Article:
Mean annual calcification rate for Acropora (kg m−2 year−1; Table 1) was then calculated as the product of the average annual calcification rate of all measured branches by the mean number of branch tips in the sixteen 1 × 1 m quadrats (43.2 ± 19.3 SD).
Considering the mean annual extension rate and mean skeletal density of Orbicella and Porites (Table 1), the mean annual calcification rates (kg m−2 year−1; Table 1) of these genera were calculated as the CaCO3 increment of a hemisphere with a basal area of 1 m2. Agaricia agaricites has several colony growth forms including dome-shaped and plate-like40. Thus, for dome-shaped Agaricia colonies, the mean annual calcification rate was calculated using its mean annual extension rate and mean skeletal density (Table 1) in the same manner as for Orbicella and Porites. However, for plate-like Agaricia colonies, the CaCO3 increment was calculated considering the mean annual extension rate and mean skeletal density (Table 1) of the growth margin of a 0.5-cm-thick disc with an area of 1 m2. It was assumed that the contribution of each of these two growth forms of Agaricia was equal; therefore the mean annual calcification rate (kg m−2 year−1; Table 1) was calculated as an average of the two.
Colony level rugosity
Colony level rugosity for A. palmata, A. cervicornis, O. annularis, O. faveolata, A. agaricites and P. astreoides was measured following a standard methodology commonly used to measure reef rugosity. This consisted of calculating the ratio of the contour to the linear distance between the start and end point of the colony's longest axis. A perfectly flat colony would have a rugosity index of one with larger indices indicating more complex colonies. Coral colony rugosity of 183 colonies was measured in Cozumel (2009) and Puerto Morelos (2012), Mexico in a depth range between 2 and 12 m. The mean rugosity of the genus was obtained by averaging all the colonies of each genus (Table 1). It is important to note we did not include colony size in the index. However, the inclusion of this variable would only make more evident the pattern depicted by Figure 1 because the more structurally complex corals are also the ones with the largest colonies in our model (i.e., Acropora and Orbicella). Although, colony morphology and size can vary in relation to environmental conditions, we do consider that our estimates of colony-level rugosity are representative and informative because the morphological variability within species (e.g., platy vs massive agaricids) will be less than the morphological variability between species (e.g., Agaricia vs Orbicella).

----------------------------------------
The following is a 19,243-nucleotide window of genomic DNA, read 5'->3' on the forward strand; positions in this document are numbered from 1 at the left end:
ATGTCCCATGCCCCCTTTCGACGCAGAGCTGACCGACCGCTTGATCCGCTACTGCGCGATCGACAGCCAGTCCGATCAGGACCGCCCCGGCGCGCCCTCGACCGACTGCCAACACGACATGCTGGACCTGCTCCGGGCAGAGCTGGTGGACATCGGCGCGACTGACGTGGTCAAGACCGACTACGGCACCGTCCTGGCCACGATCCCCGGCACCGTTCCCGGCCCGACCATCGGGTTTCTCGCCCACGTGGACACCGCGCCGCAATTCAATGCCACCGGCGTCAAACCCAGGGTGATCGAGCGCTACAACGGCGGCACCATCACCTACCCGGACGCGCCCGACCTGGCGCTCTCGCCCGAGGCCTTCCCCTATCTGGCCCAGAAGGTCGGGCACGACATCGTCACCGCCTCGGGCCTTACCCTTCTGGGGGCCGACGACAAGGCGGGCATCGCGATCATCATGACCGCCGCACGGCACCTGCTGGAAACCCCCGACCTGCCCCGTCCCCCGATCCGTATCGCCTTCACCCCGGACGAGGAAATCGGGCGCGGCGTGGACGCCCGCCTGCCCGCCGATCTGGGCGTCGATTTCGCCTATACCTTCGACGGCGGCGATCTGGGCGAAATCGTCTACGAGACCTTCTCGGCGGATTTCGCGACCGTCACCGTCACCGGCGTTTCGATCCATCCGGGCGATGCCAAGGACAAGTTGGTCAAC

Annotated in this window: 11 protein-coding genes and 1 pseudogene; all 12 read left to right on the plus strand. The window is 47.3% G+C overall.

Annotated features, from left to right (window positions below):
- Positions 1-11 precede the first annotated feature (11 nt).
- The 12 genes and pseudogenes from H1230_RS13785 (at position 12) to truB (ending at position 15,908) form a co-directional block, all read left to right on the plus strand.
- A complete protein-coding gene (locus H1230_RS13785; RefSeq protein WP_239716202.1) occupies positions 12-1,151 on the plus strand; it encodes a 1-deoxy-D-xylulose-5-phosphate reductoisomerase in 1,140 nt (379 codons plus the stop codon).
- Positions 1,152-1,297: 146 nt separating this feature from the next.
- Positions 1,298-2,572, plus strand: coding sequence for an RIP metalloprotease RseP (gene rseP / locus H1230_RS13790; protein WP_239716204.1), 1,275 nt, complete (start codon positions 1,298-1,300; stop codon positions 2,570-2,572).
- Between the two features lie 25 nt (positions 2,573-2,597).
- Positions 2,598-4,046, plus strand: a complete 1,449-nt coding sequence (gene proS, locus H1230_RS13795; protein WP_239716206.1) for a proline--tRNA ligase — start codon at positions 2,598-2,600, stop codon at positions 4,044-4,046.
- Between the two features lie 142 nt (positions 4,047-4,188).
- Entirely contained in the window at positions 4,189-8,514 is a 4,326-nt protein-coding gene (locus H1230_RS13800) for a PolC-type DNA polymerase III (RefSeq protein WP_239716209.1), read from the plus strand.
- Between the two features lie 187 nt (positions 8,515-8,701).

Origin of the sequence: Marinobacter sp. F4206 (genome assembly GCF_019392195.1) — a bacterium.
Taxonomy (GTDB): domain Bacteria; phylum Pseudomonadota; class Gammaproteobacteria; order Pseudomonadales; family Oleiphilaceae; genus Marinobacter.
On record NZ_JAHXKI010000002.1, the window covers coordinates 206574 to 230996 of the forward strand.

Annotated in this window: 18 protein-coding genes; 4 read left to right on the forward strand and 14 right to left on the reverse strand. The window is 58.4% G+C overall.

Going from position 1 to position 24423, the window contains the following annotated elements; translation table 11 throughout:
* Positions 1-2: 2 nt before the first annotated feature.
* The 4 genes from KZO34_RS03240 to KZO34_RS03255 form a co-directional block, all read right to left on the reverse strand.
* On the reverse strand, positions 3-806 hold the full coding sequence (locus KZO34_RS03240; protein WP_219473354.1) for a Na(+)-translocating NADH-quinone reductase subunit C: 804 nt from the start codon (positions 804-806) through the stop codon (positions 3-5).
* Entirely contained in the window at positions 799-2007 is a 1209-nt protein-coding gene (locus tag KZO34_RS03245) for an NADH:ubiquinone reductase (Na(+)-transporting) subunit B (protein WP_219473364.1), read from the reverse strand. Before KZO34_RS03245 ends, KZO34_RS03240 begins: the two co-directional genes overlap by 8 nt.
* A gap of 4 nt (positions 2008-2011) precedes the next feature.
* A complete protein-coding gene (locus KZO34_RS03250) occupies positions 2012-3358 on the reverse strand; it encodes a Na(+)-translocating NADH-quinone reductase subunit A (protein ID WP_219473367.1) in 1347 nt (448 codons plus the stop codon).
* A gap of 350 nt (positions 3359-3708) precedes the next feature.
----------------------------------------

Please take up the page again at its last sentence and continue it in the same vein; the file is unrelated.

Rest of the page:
We thank Rosa E. Rodríguez-Martínez and Aurora U. Beltrán-Torres for their assistance in the field. We also thank Isabelle M. Côté, Emily S. Darling for helpful comments on the manuscript, as well as Anastazia T. Banaszak and Paul Blanchon for the editorial assistance. The research leading to these results has received funding from the European Union 7th Framework programme (P7/2007–2013) under grant agreement No. 244161 to J.P.C.-G. and R.I.-P. (http://force-project.eu), Canon Foundation to R.I.-P. CONABIO to G.H-P. (GM005), and CONACyT to L.A.-F. (160230).
Supplementary Online Material
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Nature Ecology & Evolution (2019)